being the target of a drive-by shooting in Las Vegas at
the age of 25.

1998 – Sammy Sosa of the Chicago Cubs hits his 61st and 62nd home
runs of the season, passing Roger Maris’ record and
pulling into a tie with St. Louis Cardinals’ Mark McGwire
in this years home run derby.

Information retrieved from the Munirah Chronicle and is edited by Rene’ A. Perry.

September 11 African American Historical Events

* Today in Black History – September 11 *

1740 – An issue of the Pennsylvania Gazette reports on a Negro
named Simon who reportedly can “bleed and draw teeth.”
It is the first mention of an African American doctor or
dentist in the American Colonies.

1885 – Moses A. Hopkins, minister and educator, is named minister
to Liberia.

1923 – Charles Evers is born in Decatur, Mississippi. He will
become a civil rights worker who will assume the post of
field director of the Mississippi NAACP after his
brother, Medgar, is assassinated in 1963. He will be
elected mayor of Fayette, Mississippi, in 1969.

1943 – Loletha Elaine “Lola” Falana is born in Camden, New
Jersey. She will become a dancer, most notably in
Broadway’s “Golden Boy”, and be a successful performer
on television and in Las Vegas, where she will be called
“The First Lady of Las Vegas.” In the late 1980s, she
will suffer from a relapse of multiple sclerosis. Her
relapse will be severe, leaving her left side paralyzed
and becoming partially blind with her voice and hearing
impaired. Recovery will last a year and a half, during
which she will spend most of her time praying. She will
attribute her recovery to a spiritual experience
described as “Being able to feel the presence of the
Lord.” She will convert to Roman Catholicism and work
her newly-found spirituality into her everyday life.
Though she will perform again in Las Vegas shows in 1987,
her practice of religion and faith will become the center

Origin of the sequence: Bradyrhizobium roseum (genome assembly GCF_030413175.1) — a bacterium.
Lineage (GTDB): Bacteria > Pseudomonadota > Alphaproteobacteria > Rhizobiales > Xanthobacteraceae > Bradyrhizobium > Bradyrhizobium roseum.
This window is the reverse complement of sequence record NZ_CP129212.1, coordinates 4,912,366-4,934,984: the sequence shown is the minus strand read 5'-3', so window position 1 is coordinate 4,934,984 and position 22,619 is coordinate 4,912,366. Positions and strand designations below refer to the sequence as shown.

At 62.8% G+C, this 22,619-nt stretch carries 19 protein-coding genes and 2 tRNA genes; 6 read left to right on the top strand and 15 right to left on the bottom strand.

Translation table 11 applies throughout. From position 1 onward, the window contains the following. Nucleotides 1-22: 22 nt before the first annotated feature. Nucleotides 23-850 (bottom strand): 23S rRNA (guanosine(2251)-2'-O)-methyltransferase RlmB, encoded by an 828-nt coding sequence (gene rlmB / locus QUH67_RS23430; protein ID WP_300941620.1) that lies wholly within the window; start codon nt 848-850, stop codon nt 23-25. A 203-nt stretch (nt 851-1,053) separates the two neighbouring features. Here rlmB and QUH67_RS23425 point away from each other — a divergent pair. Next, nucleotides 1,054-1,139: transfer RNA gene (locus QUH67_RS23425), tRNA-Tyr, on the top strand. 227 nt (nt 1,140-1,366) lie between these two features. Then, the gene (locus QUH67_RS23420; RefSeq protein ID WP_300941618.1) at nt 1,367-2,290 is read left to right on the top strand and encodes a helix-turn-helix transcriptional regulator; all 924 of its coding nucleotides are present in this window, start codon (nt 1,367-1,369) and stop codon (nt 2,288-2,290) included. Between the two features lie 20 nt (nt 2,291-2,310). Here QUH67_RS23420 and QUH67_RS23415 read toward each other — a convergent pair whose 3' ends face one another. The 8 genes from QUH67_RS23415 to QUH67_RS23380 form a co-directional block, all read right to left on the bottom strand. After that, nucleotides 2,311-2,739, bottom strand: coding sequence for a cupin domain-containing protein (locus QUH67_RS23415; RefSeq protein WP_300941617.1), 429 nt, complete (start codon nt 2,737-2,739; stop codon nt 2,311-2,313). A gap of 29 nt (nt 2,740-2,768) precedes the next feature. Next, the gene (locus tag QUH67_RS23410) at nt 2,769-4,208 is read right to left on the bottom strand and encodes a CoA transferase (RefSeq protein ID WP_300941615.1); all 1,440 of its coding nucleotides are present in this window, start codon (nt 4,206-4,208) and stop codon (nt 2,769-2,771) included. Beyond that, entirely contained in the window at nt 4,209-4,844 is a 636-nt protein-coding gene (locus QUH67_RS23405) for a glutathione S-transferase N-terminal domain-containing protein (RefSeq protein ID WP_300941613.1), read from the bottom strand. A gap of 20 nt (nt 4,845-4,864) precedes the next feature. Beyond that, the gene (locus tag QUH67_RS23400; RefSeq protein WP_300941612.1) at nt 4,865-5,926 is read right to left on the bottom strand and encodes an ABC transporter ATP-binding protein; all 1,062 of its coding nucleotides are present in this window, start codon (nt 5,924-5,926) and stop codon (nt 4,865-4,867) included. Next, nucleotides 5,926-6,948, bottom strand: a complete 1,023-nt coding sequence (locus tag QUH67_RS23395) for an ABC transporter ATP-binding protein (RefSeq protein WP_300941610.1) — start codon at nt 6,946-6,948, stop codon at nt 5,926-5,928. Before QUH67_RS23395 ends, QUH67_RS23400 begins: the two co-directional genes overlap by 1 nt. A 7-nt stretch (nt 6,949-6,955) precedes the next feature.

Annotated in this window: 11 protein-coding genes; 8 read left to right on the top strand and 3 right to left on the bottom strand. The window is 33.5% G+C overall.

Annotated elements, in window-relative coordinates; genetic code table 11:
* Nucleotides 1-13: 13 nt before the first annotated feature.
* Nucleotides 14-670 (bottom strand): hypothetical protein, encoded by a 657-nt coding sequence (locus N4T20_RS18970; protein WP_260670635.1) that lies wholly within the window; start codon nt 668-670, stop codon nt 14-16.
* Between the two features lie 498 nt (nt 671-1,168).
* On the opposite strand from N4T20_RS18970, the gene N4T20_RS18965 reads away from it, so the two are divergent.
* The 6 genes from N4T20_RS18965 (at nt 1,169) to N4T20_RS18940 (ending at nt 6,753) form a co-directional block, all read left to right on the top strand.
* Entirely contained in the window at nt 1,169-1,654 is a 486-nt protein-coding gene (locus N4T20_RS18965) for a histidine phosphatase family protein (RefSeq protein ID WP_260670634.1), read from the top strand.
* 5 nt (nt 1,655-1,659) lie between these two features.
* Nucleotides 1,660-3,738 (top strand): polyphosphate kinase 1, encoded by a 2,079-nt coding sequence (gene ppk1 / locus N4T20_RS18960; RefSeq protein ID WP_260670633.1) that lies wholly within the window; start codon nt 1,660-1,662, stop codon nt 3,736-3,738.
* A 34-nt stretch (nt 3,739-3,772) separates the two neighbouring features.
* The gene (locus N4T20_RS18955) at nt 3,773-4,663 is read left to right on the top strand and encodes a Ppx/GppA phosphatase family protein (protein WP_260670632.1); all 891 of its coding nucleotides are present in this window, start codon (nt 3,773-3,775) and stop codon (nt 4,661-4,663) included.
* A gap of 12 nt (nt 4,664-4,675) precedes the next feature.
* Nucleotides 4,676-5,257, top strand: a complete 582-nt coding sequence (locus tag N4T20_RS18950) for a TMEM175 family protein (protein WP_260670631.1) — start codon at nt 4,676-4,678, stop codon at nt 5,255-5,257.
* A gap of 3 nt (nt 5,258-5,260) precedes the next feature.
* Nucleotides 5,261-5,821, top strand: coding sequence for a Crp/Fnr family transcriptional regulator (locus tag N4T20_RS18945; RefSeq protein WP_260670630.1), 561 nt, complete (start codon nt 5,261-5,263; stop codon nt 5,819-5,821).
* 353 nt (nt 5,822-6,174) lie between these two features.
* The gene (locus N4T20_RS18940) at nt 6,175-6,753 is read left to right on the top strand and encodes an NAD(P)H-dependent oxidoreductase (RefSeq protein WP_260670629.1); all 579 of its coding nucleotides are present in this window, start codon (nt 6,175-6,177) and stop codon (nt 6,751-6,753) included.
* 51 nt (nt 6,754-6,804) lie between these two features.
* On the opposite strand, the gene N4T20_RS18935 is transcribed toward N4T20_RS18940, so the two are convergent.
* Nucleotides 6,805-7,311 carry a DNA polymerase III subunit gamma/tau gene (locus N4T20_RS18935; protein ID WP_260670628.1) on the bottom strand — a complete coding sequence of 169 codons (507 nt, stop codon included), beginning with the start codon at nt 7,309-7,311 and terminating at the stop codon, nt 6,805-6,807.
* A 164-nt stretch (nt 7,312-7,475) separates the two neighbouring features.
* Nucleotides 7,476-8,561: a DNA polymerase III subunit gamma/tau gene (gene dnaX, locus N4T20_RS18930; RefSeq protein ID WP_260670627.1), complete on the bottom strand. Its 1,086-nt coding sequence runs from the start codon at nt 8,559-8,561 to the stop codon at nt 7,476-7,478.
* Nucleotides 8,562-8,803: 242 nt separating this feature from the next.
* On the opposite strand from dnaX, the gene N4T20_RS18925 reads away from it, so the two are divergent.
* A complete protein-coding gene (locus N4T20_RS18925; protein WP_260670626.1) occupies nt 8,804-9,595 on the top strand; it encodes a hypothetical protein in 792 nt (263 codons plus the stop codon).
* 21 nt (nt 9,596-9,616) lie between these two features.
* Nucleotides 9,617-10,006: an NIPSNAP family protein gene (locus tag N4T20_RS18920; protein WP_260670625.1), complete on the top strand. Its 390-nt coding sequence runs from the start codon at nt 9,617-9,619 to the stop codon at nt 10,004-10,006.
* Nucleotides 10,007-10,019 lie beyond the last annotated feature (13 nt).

of her life. After another bout with multiple sclerosis
in 1996, she will return to Philadelphia and live with
her parents for a short time. No longer performing, she
will tour the country with a message of hope and
spirituality. When not on tour, she will live a quiet
life in Las Vegas, working on the apostolate she will
found, “The Lambs of God Ministry.” The ministry will be
focused on helping children who have been orphaned in
Sub-Saharan Africa, and will work closely with the group,
“Save Sub-Saharan Orphans.”

1953 – J. H. Jackson, pastor of Olivet Baptist Church, Chicago,
Illinois, is elected president of the National Baptist
Convention at its Miami meeting.

1956 – Cincinnati Red’s Frank Robinson ties the rookie record
with his 38th home run.

1959 – Duke Ellington receives the NAACP’s Spingarn Medal for
his outstanding musical achievements and contributions
to the field of music.

1962 – Two youths involved in a voter registration drive in
Mississippi are wounded by shotgun blasts fired through
the window of a home in Ruleville. A spokesperson for
SNCC (Student Nonviolent Coordinating Committee) asks
the president to “convene a special White House
Conference to discuss means of stopping the wave of
terror sweeping through the South, especially where
SNCC is working on voter registration.”

1977 – Quincy Jones wins an Emmy for outstanding achievement in
musical composition for the miniseries “Roots”. It is
one of nine Emmys for the series, an unprecedented
number.

1999 – Serena Williams wins the U.S. Open women’s title,
beating top-seeded Martina Hingis, 6-3, 7-6 (7-4).

Information retrieved from the Munirah Chronicle and is edited by Rene’ A. Perry.

September 2 African American Historical Events

* Today in Black History – September 2 *

1766 – Abolitionist, inventor, and entrepreneur, James Forten is
born in Philadelphia, Pennsylvania.

1833 – Oberlin College, one of the first colleges to admit
African Americans, is founded in Oberlin, Ohio.

1864 – In series of battles around Chaffin’s Farm in the suburbs
of Richmond, Virginia, African American troops capture
entrenchments at New Market Heights, make a gallant but
unsuccessful assault on Fort Gilmer and help repulse a
Confederate counterattack on Fort Harrison. The Thirty-
Ninth U.S. Colored Troops will win a Congressional Medal
of Honor in the engagements.

1902 – “In Dahomey” premieres at the Old Globe Theater in Boston,
Massachusetts. With music by Will Marion Cook and lyrics
by poet Paul Laurence Dunbar, it is the most successful
musical of its day.

1911 – Romare Bearden is born in Charlotte, North Carolina. His
family will move to the village of Harlem in New York
City in 1914. He will call New York his home for the
rest of his life. A student at New York University, the
American Artists School, Columbia University, and the
Sorbonne, Bearden’s depiction of the rituals and social